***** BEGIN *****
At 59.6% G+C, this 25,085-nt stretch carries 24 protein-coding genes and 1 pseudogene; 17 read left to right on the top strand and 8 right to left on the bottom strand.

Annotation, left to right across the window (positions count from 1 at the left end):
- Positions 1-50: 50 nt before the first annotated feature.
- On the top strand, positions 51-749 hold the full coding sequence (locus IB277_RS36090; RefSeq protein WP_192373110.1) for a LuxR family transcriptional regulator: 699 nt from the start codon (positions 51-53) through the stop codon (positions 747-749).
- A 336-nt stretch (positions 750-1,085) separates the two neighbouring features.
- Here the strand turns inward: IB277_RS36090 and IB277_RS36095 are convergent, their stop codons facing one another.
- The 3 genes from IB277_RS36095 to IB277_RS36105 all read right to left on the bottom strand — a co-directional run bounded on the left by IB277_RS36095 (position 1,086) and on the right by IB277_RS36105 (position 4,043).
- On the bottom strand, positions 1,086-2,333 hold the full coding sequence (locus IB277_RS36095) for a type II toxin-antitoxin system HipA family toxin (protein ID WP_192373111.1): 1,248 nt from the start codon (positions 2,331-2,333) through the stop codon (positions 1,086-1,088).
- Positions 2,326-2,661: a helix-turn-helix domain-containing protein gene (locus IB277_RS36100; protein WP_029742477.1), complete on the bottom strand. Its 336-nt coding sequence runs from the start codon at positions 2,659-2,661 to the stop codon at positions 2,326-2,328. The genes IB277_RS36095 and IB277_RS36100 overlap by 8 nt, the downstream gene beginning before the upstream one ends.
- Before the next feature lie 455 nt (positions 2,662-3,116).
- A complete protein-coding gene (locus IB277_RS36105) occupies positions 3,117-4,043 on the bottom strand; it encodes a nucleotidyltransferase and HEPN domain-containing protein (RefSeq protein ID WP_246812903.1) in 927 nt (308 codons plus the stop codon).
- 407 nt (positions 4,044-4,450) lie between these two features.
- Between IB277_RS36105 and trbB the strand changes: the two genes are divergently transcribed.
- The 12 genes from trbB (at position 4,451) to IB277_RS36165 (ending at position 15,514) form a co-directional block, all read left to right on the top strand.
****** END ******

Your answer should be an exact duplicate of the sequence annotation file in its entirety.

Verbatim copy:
At 59.6% G+C, this 25,085-nt stretch carries 24 protein-coding genes and 1 pseudogene; 17 read left to right on the top strand and 8 right to left on the bottom strand.

Annotation, left to right across the window (positions count from 1 at the left end):
- Positions 1-50: 50 nt before the first annotated feature.
- On the top strand, positions 51-749 hold the full coding sequence (locus IB277_RS36090; RefSeq protein WP_192373110.1) for a LuxR family transcriptional regulator: 699 nt from the start codon (positions 51-53) through the stop codon (positions 747-749).
- A 336-nt stretch (positions 750-1,085) separates the two neighbouring features.
- Here the strand turns inward: IB277_RS36090 and IB277_RS36095 are convergent, their stop codons facing one another.
- The 3 genes from IB277_RS36095 to IB277_RS36105 all read right to left on the bottom strand — a co-directional run bounded on the left by IB277_RS36095 (position 1,086) and on the right by IB277_RS36105 (position 4,043).
- On the bottom strand, positions 1,086-2,333 hold the full coding sequence (locus IB277_RS36095) for a type II toxin-antitoxin system HipA family toxin (protein ID WP_192373111.1): 1,248 nt from the start codon (positions 2,331-2,333) through the stop codon (positions 1,086-1,088).
- Positions 2,326-2,661: a helix-turn-helix domain-containing protein gene (locus IB277_RS36100; protein WP_029742477.1), complete on the bottom strand. Its 336-nt coding sequence runs from the start codon at positions 2,659-2,661 to the stop codon at positions 2,326-2,328. The genes IB277_RS36095 and IB277_RS36100 overlap by 8 nt, the downstream gene beginning before the upstream one ends.
- Before the next feature lie 455 nt (positions 2,662-3,116).
- A complete protein-coding gene (locus IB277_RS36105) occupies positions 3,117-4,043 on the bottom strand; it encodes a nucleotidyltransferase and HEPN domain-containing protein (RefSeq protein ID WP_246812903.1) in 927 nt (308 codons plus the stop codon).
- 407 nt (positions 4,044-4,450) lie between these two features.
- Between IB277_RS36105 and trbB the strand changes: the two genes are divergently transcribed.
- The 12 genes from trbB (at position 4,451) to IB277_RS36165 (ending at position 15,514) form a co-directional block, all read left to right on the top strand.